It is important in order to stop the promotion of polarization and cultivate critical thinking, when we argue never to quote words out of context or worse alter somebody’s words as if they were their own… Unless of course one is biased and amongst other deaf, and you can knock on a deaf man’s door forever… Now if this person is not biased but simply unable to comprehend… well, one should feel sorry for him, getting into a discussion with such person is merely a waste of time…

  11. I am the author of this article.

    On Odd_Job_Bob comments: I totally agree with, “People deserve the government they get, and they deserve to get it good and hard”. H. L. Menckene would agree with the 5th paragraph of the article, “Are the Cypriots so polarized that they can only play the role of an ignorant bystander in an act that jeopardizes not only their own lives but also that of their children? Because if they are, they deserve the misery that they are about to experience!”.

    With all respect Bob the parallelism with the story of Electra (the Greek tragedy by Sophocles) does not apply to my article. I am not mourning, I am not remorseful and the leaders of my country do not keep control over me as they do not also instil fear. If they did Bob, I would not have written such an article. A main reason for writing this article is to inspire by reminding that “It requires perfect virtue and boldness (courage and vigilance) to enjoy freedom and prosperity”. And elaborating, the polarization of the society (and this is not only a phenomenon of Cyprus) died with the death of those intellectual circles and voices that over time “motivated” and gave food for thought (critical thought) to us common people to live with virtue and courage… and to assume responsibility of our own destiny through hard work, planning, vision… in search for excellence!

  12. Not so fast David and Denton; Mr Samaras and his Pytheas organisation have certainly changed the Panglossian views of Cyprus they extolled to prospective real estate and business investors not so long ago:

    * “.. a desirable property hot spot”
    * “… modern efficient legal, accounting and business services based on English practices”
    * “…economy characterised by robustness and macroeconomic stability”
    * “…successful economic performance… rapid growth”
    * “risk… at the lower end of the spectrum”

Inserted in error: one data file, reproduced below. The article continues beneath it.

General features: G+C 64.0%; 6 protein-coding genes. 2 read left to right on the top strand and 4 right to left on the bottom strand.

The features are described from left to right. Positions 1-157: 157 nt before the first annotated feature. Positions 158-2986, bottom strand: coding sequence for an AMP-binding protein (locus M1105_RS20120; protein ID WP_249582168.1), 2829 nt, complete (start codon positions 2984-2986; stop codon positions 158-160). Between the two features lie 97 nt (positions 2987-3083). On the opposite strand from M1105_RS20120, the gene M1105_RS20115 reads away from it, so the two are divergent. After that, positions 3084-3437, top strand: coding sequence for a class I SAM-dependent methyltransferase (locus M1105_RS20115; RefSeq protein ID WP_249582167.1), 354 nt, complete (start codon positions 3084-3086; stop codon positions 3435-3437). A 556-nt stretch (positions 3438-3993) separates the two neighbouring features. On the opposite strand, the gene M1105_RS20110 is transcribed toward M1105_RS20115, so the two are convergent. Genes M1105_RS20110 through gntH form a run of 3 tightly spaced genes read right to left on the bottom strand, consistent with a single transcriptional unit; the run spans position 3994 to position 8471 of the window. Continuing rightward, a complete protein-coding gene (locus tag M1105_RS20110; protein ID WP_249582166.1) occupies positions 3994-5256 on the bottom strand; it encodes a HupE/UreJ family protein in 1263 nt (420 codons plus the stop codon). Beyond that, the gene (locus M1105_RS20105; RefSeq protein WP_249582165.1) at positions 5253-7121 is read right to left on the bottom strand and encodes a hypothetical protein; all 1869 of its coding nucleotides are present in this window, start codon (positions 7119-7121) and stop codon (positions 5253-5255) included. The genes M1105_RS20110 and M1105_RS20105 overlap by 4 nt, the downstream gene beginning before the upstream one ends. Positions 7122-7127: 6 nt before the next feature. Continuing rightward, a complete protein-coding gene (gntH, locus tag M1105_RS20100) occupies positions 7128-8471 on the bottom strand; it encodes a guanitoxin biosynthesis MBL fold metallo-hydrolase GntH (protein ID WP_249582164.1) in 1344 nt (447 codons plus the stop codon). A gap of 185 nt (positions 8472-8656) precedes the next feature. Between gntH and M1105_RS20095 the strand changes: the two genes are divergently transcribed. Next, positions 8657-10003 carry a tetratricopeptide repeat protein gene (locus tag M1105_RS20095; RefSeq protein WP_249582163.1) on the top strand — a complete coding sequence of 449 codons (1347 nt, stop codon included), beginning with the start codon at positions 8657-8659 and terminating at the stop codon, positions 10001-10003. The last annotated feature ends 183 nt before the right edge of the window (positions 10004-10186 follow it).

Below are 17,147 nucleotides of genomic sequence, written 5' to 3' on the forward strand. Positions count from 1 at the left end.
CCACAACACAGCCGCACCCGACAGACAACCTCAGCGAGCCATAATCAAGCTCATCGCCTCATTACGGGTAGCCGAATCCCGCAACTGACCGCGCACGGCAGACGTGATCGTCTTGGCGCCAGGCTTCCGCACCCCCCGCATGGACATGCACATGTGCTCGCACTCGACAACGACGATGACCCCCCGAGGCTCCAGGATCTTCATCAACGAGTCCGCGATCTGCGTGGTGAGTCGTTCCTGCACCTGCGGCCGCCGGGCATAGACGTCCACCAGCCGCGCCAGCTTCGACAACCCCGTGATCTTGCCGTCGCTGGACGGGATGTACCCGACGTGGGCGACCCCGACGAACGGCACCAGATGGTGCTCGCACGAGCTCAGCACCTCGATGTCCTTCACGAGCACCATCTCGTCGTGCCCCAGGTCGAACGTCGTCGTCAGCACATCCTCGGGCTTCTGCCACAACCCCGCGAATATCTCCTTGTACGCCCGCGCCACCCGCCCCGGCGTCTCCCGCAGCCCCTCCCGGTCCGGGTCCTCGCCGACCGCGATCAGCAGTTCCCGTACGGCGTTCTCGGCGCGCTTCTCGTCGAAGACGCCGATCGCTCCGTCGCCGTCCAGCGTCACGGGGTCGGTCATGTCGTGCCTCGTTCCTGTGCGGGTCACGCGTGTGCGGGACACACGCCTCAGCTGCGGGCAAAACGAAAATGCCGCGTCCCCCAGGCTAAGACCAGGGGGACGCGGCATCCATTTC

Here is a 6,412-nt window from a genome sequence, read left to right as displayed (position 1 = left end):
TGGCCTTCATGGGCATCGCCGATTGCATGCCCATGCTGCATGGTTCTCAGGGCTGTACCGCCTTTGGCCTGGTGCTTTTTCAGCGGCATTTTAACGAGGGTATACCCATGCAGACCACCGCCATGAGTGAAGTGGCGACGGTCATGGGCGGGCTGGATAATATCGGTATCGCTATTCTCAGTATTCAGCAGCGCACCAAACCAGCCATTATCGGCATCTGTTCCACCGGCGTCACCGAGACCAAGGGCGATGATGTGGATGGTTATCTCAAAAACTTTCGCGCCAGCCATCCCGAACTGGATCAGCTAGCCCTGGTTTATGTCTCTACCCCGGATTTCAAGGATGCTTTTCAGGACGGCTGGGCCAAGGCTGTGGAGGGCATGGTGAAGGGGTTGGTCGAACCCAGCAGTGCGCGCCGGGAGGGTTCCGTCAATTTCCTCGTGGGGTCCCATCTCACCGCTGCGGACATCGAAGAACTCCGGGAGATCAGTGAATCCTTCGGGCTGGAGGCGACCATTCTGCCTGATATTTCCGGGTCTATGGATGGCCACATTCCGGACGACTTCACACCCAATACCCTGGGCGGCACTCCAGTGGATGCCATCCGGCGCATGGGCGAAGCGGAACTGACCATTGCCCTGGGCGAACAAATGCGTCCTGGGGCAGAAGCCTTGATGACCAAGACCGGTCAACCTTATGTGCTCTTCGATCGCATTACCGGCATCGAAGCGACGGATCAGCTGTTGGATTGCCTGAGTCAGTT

* “…real estate and construction… likely to boom..”

    And much more of this sort of guff is still available on their website.

    Clearly the inflation proofing of public sector pensions and salaries is now seen by the same people as a disastrous folly.

    But that is nothing new and what has changed such that these utopian prospects have so quickly evaporated and been replaced by such a “mess”?

  13. Good article and lots of it well said. However, maybe it’s just me, but I’m a little uncomfortable with some of it.

    For some strange reason, it reminds me a bit of that Sartre play Les Mouches (the Flies). The play is an adaptation of the Electra myth and recounts the story of Orestes and his sister Electra in their quest to avenge the death of their father King Agamemnon, killed by their mother and her lover (typical Greek tragedy, I suppose).

    Anyway, the townspeople see their purpose in life as constantly mourning and being remorseful of the ills of their society and the leaders keep control over them by instilling fear. They have this permanent guilt which, now get this, “results from the failure to accept responsibility for one’s actions as a product of one’s freedom”. Everyone repudiates their ability to freely choose their own values and accepts the values that their leaders impose on them. The flies of the title are a plague sent upon them to constantly remind them of the guilt and shame they should feel for having accepted the sinful state of their society.

    In Mr Samaras’ to-do list of five action points, 3 are by the government, 1 by all political parties and 1 by the unions. Nowhere does it mention that those in power are there as a direct result of the people who have been living in and turning a blind eye to, as well as probably profiting themselves from, the current corrupt state of affairs in this country.

    Maybe this financial crisis is like the Flies: a direct result of the acceptance of what is so clearly wrong here, and on so many levels. Sartre used this play as an analogy with the Vichy government in war-time France, with the Flies being the Nazis, sent to punish people for their complacency and moral corruption.

    Many people have said this, but the one I think says it best is a H L Mencken: “People deserve the government they get, and they deserve to get it good and hard”.

  14. Absolutely spot on! But are any of these pillars of the Cyprus establishment that he cites likely to take one scintilla of notice? On past and present performance, I very much doubt it. The ignorance, childishness and vested interests he cites or alludes to will remain a bastion of obstruction to any kind of rational progress, let alone the emergency salvation that Cyprus needs so desperately.

    Mr Samaras for President, anyone?